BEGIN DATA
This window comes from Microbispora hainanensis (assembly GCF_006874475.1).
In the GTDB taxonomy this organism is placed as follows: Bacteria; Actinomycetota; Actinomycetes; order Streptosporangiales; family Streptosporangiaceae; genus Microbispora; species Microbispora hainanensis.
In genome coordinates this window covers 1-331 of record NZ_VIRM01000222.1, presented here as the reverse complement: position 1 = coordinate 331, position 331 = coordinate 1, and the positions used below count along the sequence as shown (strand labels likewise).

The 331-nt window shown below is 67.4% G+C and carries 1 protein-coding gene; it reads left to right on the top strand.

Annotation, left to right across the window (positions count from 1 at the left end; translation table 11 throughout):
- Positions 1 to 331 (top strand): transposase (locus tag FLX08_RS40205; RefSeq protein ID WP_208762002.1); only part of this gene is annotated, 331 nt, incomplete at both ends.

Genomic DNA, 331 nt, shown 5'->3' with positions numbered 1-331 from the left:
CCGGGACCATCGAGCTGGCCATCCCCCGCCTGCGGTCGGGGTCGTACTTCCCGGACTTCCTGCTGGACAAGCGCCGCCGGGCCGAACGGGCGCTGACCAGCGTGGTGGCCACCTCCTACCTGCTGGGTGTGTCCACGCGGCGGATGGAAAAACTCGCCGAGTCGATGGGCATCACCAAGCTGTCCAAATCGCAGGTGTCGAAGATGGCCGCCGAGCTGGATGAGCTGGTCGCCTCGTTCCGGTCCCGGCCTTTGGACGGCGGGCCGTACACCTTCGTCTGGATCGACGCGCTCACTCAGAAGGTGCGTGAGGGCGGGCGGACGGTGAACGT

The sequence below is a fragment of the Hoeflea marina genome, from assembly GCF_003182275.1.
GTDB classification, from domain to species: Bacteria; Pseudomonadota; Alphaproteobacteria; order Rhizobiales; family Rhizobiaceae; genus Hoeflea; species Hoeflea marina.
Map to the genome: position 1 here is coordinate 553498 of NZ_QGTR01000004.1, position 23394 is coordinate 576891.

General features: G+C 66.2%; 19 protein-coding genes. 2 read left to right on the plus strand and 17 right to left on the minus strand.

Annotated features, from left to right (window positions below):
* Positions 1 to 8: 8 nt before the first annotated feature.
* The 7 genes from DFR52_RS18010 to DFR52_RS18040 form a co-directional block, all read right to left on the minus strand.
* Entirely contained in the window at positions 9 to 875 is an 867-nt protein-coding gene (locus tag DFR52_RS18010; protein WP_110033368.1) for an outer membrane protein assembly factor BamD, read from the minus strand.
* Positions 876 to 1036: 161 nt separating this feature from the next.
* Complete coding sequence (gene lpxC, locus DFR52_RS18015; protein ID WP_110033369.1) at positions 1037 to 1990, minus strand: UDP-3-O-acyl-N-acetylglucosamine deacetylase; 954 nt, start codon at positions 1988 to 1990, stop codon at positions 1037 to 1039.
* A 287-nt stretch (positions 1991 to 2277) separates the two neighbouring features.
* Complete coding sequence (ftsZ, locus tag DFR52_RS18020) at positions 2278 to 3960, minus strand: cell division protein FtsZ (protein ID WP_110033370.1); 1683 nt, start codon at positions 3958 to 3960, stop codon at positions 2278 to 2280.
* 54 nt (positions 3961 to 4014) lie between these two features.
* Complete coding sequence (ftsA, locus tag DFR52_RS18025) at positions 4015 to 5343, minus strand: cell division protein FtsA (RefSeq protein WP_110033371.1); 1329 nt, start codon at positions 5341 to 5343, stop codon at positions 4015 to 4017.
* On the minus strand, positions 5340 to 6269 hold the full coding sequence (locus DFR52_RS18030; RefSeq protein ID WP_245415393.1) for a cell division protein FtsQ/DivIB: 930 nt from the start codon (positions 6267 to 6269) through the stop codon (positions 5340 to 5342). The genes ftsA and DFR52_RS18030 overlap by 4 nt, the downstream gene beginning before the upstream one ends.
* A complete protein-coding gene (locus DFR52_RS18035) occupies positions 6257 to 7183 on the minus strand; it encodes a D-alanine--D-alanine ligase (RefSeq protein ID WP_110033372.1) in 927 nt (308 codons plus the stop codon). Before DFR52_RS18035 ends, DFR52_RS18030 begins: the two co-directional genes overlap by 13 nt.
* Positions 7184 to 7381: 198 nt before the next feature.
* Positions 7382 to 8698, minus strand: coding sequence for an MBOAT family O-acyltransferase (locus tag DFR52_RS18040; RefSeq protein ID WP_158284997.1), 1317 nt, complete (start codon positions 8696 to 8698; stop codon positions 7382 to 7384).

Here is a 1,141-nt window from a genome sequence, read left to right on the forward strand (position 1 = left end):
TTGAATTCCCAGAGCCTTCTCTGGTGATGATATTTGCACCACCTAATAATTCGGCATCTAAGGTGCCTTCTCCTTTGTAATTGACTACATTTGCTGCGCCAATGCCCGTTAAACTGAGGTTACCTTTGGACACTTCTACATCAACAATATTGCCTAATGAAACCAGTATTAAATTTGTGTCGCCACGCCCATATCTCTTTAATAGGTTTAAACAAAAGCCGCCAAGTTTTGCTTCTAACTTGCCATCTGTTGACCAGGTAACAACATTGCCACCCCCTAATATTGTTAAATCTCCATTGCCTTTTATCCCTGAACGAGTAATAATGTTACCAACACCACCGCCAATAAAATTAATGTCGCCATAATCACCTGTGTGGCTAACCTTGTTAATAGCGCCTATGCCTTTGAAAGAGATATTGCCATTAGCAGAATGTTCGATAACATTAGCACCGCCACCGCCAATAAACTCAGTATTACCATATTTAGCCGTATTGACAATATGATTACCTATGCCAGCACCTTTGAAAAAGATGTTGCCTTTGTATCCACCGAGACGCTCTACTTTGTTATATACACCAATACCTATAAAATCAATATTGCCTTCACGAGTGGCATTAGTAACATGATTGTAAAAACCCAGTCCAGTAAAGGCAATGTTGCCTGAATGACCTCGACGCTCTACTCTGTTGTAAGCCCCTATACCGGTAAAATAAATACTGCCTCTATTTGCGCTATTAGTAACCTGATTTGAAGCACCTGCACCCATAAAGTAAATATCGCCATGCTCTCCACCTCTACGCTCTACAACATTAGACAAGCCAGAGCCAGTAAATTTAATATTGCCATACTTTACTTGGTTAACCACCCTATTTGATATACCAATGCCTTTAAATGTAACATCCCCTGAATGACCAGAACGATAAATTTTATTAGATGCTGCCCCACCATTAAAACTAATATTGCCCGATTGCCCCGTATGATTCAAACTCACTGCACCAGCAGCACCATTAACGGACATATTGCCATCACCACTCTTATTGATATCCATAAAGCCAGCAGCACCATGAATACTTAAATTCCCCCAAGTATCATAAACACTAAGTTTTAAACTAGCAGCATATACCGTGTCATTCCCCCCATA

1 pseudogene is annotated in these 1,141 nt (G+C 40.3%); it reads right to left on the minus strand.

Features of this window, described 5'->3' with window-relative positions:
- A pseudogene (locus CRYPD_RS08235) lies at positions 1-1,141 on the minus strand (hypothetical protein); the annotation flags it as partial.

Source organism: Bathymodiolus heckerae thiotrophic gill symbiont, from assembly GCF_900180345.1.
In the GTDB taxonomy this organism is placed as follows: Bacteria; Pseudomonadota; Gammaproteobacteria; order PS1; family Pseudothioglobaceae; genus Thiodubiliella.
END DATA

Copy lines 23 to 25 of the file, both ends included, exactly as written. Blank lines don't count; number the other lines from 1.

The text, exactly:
* On the minus strand, positions 5340 to 6269 hold the full coding sequence (locus DFR52_RS18030; RefSeq protein ID WP_245415393.1) for a cell division protein FtsQ/DivIB: 930 nt from the start codon (positions 6267 to 6269) through the stop codon (positions 5340 to 5342). The genes ftsA and DFR52_RS18030 overlap by 4 nt, the downstream gene beginning before the upstream one ends.
* A complete protein-coding gene (locus DFR52_RS18035) occupies positions 6257 to 7183 on the minus strand; it encodes a D-alanine--D-alanine ligase (RefSeq protein ID WP_110033372.1) in 927 nt (308 codons plus the stop codon). Before DFR52_RS18035 ends, DFR52_RS18030 begins: the two co-directional genes overlap by 13 nt.
* Positions 7184 to 7381: 198 nt before the next feature.